Heart Lessons



Betty Speaks, health services coordinator for the City of Winston-Salem, says she has learned a lot. She is not talking about her nursing education or the lessons she has learned throughout her 40-year career as a registered nurse. But her own body has given her some life lessons that she shares with other women in our community.

“I have a cardiac condition called supraventricular tachycardia, which means that occasionally my heart would race out of control,” shared Betty. “I had learned all the little tricks to help make it stop, and over the years, they had been effective.”

However, one morning, while home alone in November of 2015, she had an episode that lasted over 35 minutes. “Eventually, I got very dizzy, and I felt as though I was going to pass out. So, here I am, a trained nurse for over 40 years. Did I call 911? Oh no, I lay down on the couch and propped my feet up with pillows just to keep from passing out. And I laid there until the racing stopped,” Betty shakes her head and laughs at herself a little. Decision number 1.

“When I could collect myself, do you think I called my doctor and said ‘Doc, this is something I hadn’t had before?’ Or even drive myself to the ER?” Betty asked. “Oh no, I got up, got dressed, and drove myself to work. As if the City of Winston-Salem can’t operate without me.” Decision number 2. “My decisions could have ended tragically if I had passed out while driving. I could have killed myself or taken an innocent person with me,” she reflected.

When Betty got to work and sat down at her desk, the racing started again. “This time, it came on with a vengeance. My secretary who was talking to me at the time said, ‘I could tell that something was wrong. It seemed as though you were looking through me.’ She said she could tell I was leaving her,” remembers Betty. She slumped over on her desk, sweating profusely and nauseated. “When my medical staff said they were going to call 911, do you think I said, ‘Oh yes, it’s time to call?’” Betty mused. “Oh no, I said, ‘Wait – wait – wait, it will stop.’ Thank goodness, they didn’t listen to me and they called EMS immediately.” Decision number 3.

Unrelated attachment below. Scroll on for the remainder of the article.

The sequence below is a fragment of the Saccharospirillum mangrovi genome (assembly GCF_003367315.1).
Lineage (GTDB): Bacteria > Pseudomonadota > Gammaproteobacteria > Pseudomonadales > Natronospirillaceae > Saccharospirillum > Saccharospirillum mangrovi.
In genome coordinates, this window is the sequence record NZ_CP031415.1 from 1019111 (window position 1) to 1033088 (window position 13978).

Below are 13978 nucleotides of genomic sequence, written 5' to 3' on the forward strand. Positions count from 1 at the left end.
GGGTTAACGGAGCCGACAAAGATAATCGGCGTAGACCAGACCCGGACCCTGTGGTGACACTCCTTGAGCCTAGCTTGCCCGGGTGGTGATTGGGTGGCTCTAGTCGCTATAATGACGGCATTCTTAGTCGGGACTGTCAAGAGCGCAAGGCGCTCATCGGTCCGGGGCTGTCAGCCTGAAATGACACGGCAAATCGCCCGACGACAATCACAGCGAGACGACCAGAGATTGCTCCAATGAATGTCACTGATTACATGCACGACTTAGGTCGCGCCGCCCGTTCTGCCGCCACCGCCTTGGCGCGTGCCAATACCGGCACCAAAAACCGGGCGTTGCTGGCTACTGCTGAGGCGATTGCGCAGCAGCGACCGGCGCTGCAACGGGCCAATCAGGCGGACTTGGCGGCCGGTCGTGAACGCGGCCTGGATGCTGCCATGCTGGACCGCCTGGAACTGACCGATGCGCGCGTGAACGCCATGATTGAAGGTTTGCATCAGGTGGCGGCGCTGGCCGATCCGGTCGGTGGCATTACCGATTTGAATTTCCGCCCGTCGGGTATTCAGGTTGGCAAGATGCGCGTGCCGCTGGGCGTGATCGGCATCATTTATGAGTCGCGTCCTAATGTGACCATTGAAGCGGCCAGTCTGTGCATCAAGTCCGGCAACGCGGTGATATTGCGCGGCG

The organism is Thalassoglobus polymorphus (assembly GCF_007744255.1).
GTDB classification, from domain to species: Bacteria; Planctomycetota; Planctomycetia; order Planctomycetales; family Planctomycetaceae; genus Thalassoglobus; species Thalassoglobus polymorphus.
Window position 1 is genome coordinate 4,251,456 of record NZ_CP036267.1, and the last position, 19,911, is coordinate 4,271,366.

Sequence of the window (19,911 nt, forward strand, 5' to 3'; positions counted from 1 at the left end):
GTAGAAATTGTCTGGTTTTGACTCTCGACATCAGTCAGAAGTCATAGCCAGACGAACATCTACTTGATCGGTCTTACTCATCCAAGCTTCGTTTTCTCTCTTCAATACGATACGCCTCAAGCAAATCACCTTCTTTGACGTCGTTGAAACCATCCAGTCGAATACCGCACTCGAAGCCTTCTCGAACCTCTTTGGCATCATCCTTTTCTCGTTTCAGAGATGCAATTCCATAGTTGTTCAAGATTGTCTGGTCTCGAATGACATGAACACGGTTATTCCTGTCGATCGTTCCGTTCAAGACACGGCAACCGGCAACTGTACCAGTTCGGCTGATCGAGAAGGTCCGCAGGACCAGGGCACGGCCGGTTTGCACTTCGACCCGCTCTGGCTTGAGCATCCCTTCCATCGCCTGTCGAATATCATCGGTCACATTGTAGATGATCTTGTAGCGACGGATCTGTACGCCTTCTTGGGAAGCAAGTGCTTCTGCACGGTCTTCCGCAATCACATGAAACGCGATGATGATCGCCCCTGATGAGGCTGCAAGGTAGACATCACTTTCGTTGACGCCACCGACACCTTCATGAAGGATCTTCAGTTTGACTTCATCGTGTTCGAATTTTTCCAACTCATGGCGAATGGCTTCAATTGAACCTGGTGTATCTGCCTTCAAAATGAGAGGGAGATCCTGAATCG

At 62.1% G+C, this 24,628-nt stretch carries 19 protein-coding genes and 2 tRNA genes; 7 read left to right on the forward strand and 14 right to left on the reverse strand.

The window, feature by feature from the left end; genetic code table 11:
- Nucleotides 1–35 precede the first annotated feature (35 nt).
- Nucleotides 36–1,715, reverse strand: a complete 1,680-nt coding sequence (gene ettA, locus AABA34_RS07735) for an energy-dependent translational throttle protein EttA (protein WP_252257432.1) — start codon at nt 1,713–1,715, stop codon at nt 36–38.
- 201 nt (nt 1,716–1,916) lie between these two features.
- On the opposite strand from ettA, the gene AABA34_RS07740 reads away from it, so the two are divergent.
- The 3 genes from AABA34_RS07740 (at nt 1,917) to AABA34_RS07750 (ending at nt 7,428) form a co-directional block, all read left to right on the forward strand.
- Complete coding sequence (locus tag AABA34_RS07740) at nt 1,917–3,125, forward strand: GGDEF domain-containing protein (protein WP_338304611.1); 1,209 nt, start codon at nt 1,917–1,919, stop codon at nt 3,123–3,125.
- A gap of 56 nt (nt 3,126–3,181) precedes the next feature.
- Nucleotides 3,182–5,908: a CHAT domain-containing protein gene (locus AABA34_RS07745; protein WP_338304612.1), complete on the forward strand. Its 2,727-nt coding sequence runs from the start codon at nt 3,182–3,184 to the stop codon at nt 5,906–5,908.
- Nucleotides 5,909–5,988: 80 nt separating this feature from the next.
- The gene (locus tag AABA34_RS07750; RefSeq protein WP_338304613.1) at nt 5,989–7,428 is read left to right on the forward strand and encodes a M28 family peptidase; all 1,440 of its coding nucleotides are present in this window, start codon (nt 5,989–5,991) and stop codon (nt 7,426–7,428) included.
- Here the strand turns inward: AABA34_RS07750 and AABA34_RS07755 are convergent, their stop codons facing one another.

When she got to the hospital, she was treated with IV medications that stopped the racing. Then in a few weeks, she had an ablation procedure. During this procedure, they were able to find the place on her heart causing the arrhythmia and deaden that place of the heart to stop the erratic heart rhythms.

“After I was officially released from my cardiologist, I knew it was time for me to make some lifestyle changes. I started eating more fruits and vegetables, and a lot of those came out of my daddy’s garden. I also started drinking more water than I have ever drunk in my entire life. I also increased my walking. I even lost 10 pounds. These things have made a huge difference in my life. Decision number 4.

Unfortunately, Betty’s heart story doesn’t end there. She lost her husband Stephen seven years ago following complications from open-heart surgery. “We were high school sweethearts. In 38 years together, we built a life, raised our children, and worked in our church and community to make a difference,” shared Betty. “I continue to rebuild my life without him. Heart disease is a culprit that steals the dreams you have of growing old together, meeting his grandchildren, and walking our daughter down the aisle.”

Heart disease is the No. 1 killer of both men and women in the United States. However, heart disease and stroke are up to 80% preventable. “My decisions on that day could have had a tragic end, but thanks to my friends and co-workers, I’m still here to share my story and to help other women take heart issues seriously, listen to their bodies, and take the time to focus on their own health so they can make the best decisions. As women, we need to allow ourselves to put our health first. It’s the only way we can continue helping others,” said Betty.

Betty Speaks served as a Forsyth County Go Red Woman in 2017. She continues to share her story to help other women and their families raise awareness about heart issues and the painful loss that heart disease can cause. Novant Health is proud to be the American Heart Association’s Life Is Why and Go Red for Women Sponsor in Forsyth County, celebrating all women in Forsyth County, supporting women wherever they may be in their journey, and encouraging women to put their health first.

 


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